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Arming the Army

THE economy grew at 6.2 percent but not everyone was blessed, or impressed. Now take a look at how the Armed Forces have modernized, to the tune of P60.14 billion, to make the soldiers who guard our air, land, and sea stand straighter, taller.

A sampling of where that money went: 8 attack helicopters. 114 armored personnel carriers (they look like tanks).

120 ambulances. 2 FA-50 airplanes. 5 naval helicopters. 2 navy ships. 3 medium life aircraft. Radios and trucks. Close to 100,000 assault rifles.

Those weapons and machines my eyes can see, even when what they see are mere photographic likenesses. Unlike the GDP, which may be a big deal to economists but means little more than three letters of the alphabet to ordinary folks, the modernization of the Armed Forces is a dream come true for the men and women in uniform, their families, and fellow citizens who have been embarrassed for too long by an army without arms, an air force without airplanes, a navy without boats – a fighting force rich in fighting spirit and little else, such as bullets in short supply and shoes in the wrong sizes.

Well into his second can of Coke (regular) for the night – “no ice, ice dilutes the taste” – during a farewell dinner with us girls, the President did not dismiss my question, “How much is 60B?” Ever ready with notes and numbers, the obsessive-compulsive President who reads military and history books produced a slip of paper showing how previous Presidents regarded the AFP: Arroyo (2001-2010, 9 years) spent P26.2B; Estrada (1998-2000), P5.5B; Ramos (1992-98), zero.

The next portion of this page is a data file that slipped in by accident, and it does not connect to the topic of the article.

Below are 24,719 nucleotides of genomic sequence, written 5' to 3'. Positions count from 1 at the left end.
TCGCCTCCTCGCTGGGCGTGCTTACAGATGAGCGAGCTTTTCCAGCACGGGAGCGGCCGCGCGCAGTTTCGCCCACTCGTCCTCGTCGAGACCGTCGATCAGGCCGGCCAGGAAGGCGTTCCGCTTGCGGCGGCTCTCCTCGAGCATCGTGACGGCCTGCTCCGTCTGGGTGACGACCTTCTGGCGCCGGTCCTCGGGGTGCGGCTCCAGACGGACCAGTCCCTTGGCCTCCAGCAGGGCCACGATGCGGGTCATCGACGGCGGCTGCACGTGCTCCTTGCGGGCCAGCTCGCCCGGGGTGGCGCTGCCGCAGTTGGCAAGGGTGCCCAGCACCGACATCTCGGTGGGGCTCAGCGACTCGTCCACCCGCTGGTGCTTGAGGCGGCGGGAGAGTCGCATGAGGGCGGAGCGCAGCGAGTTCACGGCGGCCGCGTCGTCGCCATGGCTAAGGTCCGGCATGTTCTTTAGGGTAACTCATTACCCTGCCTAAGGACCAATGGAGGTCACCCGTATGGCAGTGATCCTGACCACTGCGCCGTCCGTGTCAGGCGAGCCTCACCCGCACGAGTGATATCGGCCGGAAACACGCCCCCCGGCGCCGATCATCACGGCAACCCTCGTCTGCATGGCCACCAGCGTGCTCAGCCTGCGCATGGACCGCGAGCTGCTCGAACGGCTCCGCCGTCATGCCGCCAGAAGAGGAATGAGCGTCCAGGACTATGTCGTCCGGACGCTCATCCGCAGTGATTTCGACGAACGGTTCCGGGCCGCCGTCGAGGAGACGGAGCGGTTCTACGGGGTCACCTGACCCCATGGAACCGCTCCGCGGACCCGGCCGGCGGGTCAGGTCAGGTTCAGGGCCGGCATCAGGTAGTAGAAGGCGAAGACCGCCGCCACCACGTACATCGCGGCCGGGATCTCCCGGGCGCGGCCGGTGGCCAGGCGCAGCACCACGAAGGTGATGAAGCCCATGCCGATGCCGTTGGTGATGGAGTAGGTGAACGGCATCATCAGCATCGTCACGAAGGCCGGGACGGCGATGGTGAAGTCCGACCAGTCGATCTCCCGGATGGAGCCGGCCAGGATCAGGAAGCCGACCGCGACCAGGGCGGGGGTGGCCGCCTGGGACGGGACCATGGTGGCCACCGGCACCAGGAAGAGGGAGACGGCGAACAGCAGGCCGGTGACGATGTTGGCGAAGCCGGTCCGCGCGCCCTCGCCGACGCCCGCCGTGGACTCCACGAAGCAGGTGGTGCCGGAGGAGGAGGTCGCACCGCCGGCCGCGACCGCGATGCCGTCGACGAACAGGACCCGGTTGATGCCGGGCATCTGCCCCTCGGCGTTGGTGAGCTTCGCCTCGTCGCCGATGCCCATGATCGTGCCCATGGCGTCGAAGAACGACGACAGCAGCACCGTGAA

And as good weather is preferred to fly a plane, sail a boat, win a battle anywhere, it is not mere happenstance that military people as well as civilians can relate to PAGASA leveling up from “hoping only” to a 97.4 km forecast track error, better than the 120 km error threshold of the World Meteorological Organization! Project NOAH and its scientists save lives in fair and foul weather, and the sun shines on PAGASA’s budget growing from P766 million to R3.4 billion.

Say what you will about the branding success or failure of “daang matuwid,” but by arming the Armed Forces and providing sunny weather for PAGASA, this President has made his mark. (JULLIE Y. DAZA)